Jessica Hayes has been named advisor for consecrated vocations in the Diocese of Fort Wayne-South Bend. In the role, she will assist the diocese and Bishop Kevin C. Rhoades in the discernment and formation of women seeking a consecrated vocation.
A graduate of Bishop Dwenger High School, Fort Wayne, Hayes is a theology teacher at her alma mater and dedicated her own life in the Rite of Consecration to a Life of Virginity on Aug. 15, 2015.
She said she often is asked what the difference is between her vocation and that of a religious sister: She explains that both are called to live in a spiritual marriage with the Lord, but consecrated virgins do not live in community within a specific religious order, sharing their charism and apostolate.
While answering a calling to consecrated virginity carries with it a closing of the path to the sacrament of marriage and the creation of her own family, Hayes explained that the vocation is actually an expansion of these natural desires by being espoused to Christ and gaining spiritual motherhood. “An espousal to Jesus Christ is a marriage that endures even in heaven, and spiritual motherhood means an ever-expanding family; welcoming and nurturing the spiritual lives of many. Each woman has to discern whether or not she finds joy in entering as far as possible into the life of any one of these consecrated states.”
One of the many blessings that has come from her public profession is an increase in young women seeking assistance in their discernment. Several have been students at Bishop Dwenger, and Hayes has also accepted referrals from Father Andrew Budzinski, vocations director for the diocese, and other priests, sisters in religious communities and teachers.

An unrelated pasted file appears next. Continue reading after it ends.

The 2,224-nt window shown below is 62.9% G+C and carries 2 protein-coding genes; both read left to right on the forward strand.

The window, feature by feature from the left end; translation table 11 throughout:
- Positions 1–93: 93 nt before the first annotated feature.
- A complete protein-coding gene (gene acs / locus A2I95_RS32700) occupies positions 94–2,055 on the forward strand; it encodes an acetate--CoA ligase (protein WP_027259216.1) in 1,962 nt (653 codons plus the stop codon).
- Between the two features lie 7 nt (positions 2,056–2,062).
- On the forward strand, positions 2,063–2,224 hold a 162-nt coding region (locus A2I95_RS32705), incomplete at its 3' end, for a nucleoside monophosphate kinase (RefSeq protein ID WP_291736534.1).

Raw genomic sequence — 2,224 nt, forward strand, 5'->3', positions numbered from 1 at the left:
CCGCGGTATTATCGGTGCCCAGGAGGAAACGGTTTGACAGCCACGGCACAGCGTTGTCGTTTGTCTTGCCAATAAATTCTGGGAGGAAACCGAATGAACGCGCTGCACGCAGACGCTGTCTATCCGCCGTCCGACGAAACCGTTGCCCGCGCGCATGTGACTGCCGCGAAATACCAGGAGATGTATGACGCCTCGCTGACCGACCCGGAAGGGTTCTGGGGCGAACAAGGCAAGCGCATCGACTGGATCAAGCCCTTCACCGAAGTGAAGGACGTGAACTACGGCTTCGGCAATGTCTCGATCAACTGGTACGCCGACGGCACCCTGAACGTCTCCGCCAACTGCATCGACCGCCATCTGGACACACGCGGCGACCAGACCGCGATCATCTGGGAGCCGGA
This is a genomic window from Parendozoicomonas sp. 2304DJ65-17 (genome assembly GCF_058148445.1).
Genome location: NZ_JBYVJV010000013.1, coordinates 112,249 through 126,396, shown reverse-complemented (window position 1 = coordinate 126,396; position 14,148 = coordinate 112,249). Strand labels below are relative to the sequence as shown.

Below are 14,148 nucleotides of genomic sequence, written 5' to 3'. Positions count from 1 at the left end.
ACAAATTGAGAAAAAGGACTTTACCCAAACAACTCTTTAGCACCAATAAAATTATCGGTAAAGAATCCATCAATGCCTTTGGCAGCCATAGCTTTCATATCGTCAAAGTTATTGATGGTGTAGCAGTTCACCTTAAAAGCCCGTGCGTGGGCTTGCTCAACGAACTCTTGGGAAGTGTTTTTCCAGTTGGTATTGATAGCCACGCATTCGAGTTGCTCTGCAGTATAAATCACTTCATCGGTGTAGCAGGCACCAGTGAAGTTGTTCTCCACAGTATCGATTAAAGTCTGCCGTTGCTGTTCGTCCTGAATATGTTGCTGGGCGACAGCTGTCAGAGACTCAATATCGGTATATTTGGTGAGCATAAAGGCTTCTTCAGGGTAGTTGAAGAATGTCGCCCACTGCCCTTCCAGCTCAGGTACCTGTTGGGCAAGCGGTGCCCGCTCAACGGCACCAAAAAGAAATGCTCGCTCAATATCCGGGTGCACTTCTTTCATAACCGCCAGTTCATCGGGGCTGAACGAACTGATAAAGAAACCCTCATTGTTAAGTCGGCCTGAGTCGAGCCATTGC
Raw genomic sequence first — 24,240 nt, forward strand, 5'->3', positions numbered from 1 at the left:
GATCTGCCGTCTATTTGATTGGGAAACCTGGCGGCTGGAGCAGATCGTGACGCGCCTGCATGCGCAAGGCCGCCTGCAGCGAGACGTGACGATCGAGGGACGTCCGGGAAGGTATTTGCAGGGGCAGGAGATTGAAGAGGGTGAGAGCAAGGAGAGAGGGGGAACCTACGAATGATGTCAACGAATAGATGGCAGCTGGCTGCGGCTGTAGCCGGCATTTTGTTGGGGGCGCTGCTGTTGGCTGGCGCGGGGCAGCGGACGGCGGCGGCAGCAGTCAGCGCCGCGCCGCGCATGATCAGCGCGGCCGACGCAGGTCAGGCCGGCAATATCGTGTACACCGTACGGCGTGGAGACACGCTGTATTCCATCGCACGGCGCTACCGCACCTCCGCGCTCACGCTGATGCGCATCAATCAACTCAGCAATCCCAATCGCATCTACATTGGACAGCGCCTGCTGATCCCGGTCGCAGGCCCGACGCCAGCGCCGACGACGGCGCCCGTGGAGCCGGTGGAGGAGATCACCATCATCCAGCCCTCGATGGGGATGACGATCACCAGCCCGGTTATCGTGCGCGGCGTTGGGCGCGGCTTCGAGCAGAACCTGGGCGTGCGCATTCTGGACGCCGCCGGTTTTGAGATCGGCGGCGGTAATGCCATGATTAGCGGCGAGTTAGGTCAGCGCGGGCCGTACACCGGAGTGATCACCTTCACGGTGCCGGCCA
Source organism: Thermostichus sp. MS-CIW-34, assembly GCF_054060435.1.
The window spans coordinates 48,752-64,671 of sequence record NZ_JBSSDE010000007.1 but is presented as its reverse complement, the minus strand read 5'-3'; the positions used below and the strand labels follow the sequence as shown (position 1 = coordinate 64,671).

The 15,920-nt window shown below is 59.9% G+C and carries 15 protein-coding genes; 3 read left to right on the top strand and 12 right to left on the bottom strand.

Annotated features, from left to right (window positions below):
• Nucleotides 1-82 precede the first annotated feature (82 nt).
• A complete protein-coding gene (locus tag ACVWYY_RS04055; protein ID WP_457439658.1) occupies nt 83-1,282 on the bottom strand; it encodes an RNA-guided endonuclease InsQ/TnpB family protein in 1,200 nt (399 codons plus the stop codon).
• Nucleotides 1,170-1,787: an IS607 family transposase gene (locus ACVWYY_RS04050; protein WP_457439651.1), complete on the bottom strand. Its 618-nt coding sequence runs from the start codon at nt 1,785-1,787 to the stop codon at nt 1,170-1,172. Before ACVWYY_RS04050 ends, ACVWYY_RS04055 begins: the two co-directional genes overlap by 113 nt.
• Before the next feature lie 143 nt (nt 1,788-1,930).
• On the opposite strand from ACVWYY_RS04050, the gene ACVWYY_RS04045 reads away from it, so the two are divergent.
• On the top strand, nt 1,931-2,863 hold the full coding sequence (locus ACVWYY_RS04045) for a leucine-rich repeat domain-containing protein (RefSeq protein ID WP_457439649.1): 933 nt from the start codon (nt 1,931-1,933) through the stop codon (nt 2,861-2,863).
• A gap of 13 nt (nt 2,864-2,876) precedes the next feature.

“There’s no one better for this responsibility than Jessica,” said Father Budzinski. “She is a truly holy woman; authentic, sincere, charitable.”
Hayes has found that young women working to discern their vocation often want immediate answers to their questions about God’s calling for them. While everyone is called to a personal relationship with Christ, she said, she tells them that there really is no shortcut. She advises that they immerse themselves in the Gospels and the sacramental life of the Church, and that they note the response of their hearts to these things.
“If she finds her joy in prayer, in being with Jesus, and seeks to know Him through continued study of the faith and service to her parish community, the Lord may reveal that her love and the openness of her life to others is to be given to Him in formal consecration as His bride.”
When a woman reaches out to her for guidance, Hayes places a special emphasis on praying “lectio divina” with the Gospels and being with the Lord in eucharistic adoration. The Latin phrase “lectio divina” is translated as “divine reading” and is a method of praying with Scriptures that includes the monastic practice of reading; reflection or meditation; contemplation; and lastly, prayer.
She points out to the women she advises that the Lord speaks in the way He moves a woman’s heart in her daily life, but that silence and personal prayer help make one more attentive to His Spirit alive in her — and better prepared to hear His call.
As a vocation becomes clearer to a woman, if that vocation is to a religious order Hayes will help connect her with communities whose charisms attract her. Once she finds the order she wants to seriously contemplate joining, Hayes works with the order’s vocation director on the woman’s behalf. Women who discern a call to consecrated virginity lived in the world continue their formation with Hayes and with Bishop Rhoades.
“I want to help women in those first steps to discernment,” Hayes said. “Most need support and guidance between where they are and a specific community.”
Women looking to discuss discernment of a vocation to a life of consecrated virginity or a religious order can contact Hayes at [email protected]
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